Other consoles from the Xbox 360 to the Game Boy Micro have featured swappable faceplates without finding much success, but at least in Japan, Nintendo is making a real effort to market them as a core feature of the New 3DS. Not everyone will appreciate the difference in the experience you get from paying over $30 to play a Nintendo game on a dedicated portable gaming machine with real, physical buttons, but I think there are just about enough that do to help Nintendo’s handheld business keep on trucking for the near future. And so, with Sony’s PS Vita doing little to disprove the notion that dedicated portable games consoles are over as a growth market, Nintendo is revamping the 3DS in the way it knows best: by concentrating on its core audience. If you’re into the idea of an inexpensive portable machine that plays great versions of Mario Kart, Super Smash Bros., The Legend of Zelda, and a bunch of other excellent games, you probably own a 3DS already. It’s just as well, then, that the 3DS’s biggest strength is that it isn’t a smartphone, and that the other changes Nintendo made are all major improvements to the main thing it’s designed to do. The screens themselves aren’t noticeably better in quality, for Nintendo, high pixel density and vibrant color reproduction are just things that happened to other people, but this tweak makes the 3D display much more pleasant to look at in general. Nintendo calls the latter the “C-stick” in a throwback to the GameCube controller, which is set to experience a mini-revival of its own with a Wii U adapter designed for Super Smash Bros. Let’s talk about those faceplates for a second, because they’re just about the only attempt Nintendo is making to capture a wider audience with this redesign.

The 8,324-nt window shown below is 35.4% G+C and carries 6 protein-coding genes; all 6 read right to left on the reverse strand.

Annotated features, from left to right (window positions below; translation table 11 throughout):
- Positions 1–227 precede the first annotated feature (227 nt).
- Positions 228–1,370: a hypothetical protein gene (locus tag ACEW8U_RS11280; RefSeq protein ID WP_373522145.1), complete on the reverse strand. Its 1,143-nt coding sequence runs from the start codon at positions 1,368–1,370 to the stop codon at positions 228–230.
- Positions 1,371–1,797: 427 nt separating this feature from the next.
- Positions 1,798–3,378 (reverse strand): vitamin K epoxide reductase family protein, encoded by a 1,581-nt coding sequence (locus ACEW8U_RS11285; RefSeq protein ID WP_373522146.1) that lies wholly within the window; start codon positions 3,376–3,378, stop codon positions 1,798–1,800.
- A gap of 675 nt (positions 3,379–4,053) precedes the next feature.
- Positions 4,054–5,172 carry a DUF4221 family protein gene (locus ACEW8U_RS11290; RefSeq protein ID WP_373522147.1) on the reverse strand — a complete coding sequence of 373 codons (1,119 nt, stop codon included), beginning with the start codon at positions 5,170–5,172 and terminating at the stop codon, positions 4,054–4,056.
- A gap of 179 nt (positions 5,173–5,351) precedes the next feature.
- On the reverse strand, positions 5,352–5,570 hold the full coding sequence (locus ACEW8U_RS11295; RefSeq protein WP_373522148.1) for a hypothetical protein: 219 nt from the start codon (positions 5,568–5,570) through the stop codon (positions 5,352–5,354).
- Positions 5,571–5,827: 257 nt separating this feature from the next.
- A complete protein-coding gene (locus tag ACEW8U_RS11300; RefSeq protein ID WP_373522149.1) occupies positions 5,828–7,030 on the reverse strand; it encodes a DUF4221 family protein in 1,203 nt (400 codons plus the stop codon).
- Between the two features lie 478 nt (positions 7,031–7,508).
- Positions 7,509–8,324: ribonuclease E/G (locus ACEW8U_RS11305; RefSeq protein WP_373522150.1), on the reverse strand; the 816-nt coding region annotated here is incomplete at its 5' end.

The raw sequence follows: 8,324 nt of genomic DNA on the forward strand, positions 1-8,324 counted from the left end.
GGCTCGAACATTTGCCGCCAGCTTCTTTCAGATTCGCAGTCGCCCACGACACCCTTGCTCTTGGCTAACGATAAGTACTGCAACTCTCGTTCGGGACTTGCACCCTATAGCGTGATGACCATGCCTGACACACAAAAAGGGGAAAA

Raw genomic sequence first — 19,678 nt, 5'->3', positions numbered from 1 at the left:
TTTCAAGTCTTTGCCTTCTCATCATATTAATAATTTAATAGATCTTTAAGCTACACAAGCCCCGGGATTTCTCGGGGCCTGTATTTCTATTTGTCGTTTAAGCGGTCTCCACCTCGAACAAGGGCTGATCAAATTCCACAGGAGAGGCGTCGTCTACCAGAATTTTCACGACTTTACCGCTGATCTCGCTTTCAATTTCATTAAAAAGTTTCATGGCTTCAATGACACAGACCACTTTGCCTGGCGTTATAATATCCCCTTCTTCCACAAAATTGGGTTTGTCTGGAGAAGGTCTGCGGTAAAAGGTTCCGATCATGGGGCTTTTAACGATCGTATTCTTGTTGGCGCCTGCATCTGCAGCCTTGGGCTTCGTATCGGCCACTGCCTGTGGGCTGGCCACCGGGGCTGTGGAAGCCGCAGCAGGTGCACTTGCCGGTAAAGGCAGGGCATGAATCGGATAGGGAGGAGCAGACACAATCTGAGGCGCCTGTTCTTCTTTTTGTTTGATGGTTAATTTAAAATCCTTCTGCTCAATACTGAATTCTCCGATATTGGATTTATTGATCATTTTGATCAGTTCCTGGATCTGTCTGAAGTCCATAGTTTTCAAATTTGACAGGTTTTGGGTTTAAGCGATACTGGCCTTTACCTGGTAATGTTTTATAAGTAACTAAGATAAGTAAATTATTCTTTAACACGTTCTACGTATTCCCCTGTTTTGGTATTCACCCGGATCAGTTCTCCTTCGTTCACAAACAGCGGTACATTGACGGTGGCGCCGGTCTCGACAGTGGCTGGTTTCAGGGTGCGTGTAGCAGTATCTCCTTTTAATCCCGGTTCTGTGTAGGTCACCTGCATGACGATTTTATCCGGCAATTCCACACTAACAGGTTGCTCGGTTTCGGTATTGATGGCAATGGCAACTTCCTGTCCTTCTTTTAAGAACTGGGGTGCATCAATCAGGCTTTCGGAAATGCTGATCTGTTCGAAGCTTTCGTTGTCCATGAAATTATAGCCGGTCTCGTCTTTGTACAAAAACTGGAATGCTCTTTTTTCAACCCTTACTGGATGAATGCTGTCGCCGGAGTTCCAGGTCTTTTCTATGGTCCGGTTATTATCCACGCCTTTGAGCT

Nintendo has built up an excellent library of deep, addictive, and even technically impressive games that, for the most part, just wouldn’t work on a phone. Continuing the theme of exploiting new revenue themes for Nintendo, the New 3DS has an NFC reader, which will work with the company’s Skylanders-style Amiibo figurines when they’re released later this year. Its screens are a little bigger than the original 3DS’, and the physical design has been given a neat revamp, moving all the ports and switches from the sides of the device to the bottom; the system feels much tidier and more symmetrical now. As the Wii U flounders, it’s almost easy to forget that Nintendo has another console plugging away in a valiant effort to prop up the company’s bottom line. (So is the more powerful PS Vita, for what it’s worth.) But none of this is relevant to the point of the device, as it happens, the New 3DS is awesome at playing video games on the go. Many of the 154 million people that bought an original Nintendo DS were the same people that now consider smartphones more than enough for their mobile gaming needs. It’s an interesting move from Nintendo, a company that has often tried to boost interest in its systems by releasing new color variations. For other genres, though, it’s not ideal. There’s no doubt that smartphones have taken a big chunk out of the DS’ user base, but all that proves is that a whole lot of people bought a DS because it was first to what we would now call smartphone-style games. The first highlights each of the new gamer-friendly features, whereas the second is entirely devoted to showing off the faceplates, complete with an appearance and dedicated theme from ubiquitous Harajuku pop star Kyary Pamyu Pamyu. The 3DS is worth owning for the same reason the Wii U is: its software library is spearheaded by Nintendo, one of the most consistent and talented developers in the world. Speaking of ambient lighting, Nintendo has finally added automatic brightness adjustment to the New 3DS, which works well enough if you’re not moving around too much. Elsewhere, the browser has been improved with HTML5 compatibility, but if you want to remove the Nintendo’s strict filter that blocks Twitter, Facebook, Slack, and pretty much any site that lets you communicate over the internet, you’ll have to pay ¥30 (30 cents-ish) wisth your credit card as an age verification formality. The 3DS has been out for over three and a half years now and has sold a respectable 44 million units to date, with a steady stream of great games along the way. Nintendo may have killed the 3D function for its budget 2DS, but on the New 3DS it’s better than ever. A recent firmware update, which came to the original 3DS and 3DS XL too, lets you buy and download themes for the OS; most of the New 3DS’ swappable faceplates have their own software theme to match. It’s still made of chunky plastic, the screen is still lower resolution than a standard-definition TV, and the internals are still wildly out of date compared to smartphones from even a few years ago.